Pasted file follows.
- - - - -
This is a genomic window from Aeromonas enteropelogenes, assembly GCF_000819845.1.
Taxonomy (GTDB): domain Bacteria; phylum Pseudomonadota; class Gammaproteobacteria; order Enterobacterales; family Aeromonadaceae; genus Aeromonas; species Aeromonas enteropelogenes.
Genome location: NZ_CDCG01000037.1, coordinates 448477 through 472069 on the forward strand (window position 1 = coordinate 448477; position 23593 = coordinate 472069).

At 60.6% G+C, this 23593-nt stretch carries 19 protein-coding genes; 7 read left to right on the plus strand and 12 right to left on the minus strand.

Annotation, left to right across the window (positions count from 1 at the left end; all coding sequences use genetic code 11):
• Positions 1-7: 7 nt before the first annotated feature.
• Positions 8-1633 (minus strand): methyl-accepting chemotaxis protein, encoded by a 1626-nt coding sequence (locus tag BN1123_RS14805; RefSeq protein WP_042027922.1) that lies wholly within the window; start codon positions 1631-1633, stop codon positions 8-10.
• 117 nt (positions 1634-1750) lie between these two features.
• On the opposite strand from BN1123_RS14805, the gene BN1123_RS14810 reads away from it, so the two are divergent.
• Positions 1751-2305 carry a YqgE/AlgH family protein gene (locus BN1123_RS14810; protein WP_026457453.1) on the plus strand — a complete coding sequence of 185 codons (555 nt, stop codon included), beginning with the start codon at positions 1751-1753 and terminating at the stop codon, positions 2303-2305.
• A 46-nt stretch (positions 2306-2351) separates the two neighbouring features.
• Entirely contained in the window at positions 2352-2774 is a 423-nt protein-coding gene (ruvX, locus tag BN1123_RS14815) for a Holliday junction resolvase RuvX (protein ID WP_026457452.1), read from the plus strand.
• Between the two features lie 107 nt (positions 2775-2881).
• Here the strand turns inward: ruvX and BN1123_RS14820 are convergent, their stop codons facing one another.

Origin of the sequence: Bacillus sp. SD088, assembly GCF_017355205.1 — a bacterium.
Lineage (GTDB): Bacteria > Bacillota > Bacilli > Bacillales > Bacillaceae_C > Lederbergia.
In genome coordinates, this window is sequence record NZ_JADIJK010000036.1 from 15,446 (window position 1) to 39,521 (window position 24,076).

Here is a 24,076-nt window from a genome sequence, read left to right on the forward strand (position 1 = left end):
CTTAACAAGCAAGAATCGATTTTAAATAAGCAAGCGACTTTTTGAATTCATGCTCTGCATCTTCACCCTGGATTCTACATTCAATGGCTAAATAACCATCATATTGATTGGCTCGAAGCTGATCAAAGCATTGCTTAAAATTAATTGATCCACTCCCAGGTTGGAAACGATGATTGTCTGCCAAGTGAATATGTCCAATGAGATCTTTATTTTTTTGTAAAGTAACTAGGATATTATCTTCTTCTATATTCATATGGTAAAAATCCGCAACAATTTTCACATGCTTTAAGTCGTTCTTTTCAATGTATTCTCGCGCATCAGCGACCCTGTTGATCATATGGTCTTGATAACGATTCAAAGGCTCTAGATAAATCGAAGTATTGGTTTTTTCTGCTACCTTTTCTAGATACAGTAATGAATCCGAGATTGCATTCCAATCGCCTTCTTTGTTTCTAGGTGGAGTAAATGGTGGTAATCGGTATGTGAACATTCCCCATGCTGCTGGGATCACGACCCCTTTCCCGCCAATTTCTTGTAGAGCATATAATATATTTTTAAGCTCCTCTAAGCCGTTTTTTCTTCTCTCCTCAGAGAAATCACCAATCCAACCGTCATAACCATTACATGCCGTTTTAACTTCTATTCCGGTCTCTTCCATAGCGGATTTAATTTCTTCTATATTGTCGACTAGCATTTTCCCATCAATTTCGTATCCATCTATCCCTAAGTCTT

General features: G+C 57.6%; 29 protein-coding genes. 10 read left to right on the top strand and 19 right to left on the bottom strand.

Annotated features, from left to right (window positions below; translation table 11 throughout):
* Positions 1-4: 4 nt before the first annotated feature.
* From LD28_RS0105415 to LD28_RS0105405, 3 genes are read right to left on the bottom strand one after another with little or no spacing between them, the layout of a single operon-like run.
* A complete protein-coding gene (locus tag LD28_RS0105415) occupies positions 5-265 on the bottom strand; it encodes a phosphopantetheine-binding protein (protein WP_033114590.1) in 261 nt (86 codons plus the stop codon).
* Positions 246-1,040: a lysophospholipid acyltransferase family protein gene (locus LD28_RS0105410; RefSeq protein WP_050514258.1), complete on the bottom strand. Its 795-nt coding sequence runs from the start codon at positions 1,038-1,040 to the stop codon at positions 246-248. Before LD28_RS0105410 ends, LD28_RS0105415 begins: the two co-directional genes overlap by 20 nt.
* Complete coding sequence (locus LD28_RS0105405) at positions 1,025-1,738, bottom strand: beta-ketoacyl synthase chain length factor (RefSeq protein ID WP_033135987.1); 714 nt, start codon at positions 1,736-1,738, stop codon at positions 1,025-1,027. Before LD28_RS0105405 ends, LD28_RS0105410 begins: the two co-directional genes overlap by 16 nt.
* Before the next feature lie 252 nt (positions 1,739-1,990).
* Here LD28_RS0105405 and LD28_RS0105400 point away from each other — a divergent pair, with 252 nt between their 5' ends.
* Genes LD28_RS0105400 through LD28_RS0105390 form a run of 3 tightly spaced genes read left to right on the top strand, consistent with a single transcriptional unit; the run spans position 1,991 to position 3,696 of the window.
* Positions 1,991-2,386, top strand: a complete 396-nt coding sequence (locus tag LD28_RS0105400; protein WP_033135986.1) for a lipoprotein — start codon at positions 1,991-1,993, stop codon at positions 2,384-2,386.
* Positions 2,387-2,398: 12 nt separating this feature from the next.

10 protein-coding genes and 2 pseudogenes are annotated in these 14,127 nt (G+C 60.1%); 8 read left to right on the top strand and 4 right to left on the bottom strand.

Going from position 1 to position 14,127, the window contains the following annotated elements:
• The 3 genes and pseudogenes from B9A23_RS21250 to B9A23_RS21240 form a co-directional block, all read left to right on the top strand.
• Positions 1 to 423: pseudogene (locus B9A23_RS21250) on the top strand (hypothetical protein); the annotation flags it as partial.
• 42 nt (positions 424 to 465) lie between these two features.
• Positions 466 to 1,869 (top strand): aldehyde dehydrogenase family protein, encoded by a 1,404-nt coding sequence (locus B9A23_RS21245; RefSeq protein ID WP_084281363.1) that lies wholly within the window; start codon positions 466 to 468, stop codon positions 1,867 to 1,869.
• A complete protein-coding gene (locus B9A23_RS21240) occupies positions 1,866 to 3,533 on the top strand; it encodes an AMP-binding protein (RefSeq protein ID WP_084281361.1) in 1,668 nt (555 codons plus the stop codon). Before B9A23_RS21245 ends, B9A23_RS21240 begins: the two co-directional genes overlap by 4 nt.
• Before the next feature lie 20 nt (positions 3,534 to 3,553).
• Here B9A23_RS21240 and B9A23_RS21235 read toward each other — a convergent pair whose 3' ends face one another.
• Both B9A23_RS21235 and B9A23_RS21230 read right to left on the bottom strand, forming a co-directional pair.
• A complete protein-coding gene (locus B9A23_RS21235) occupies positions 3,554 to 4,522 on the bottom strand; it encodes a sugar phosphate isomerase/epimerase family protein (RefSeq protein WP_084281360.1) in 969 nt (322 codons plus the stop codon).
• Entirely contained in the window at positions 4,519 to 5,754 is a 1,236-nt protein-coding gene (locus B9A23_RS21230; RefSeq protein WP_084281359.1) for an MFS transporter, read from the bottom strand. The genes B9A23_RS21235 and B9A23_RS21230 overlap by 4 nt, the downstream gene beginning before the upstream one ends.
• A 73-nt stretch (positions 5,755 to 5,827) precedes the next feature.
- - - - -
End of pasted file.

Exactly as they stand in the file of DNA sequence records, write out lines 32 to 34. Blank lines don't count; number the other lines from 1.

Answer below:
10 protein-coding genes and 2 pseudogenes are annotated in these 14,127 nt (G+C 60.1%); 8 read left to right on the top strand and 4 right to left on the bottom strand.

Going from position 1 to position 14,127, the window contains the following annotated elements:
• The 3 genes and pseudogenes from B9A23_RS21250 to B9A23_RS21240 form a co-directional block, all read left to right on the top strand.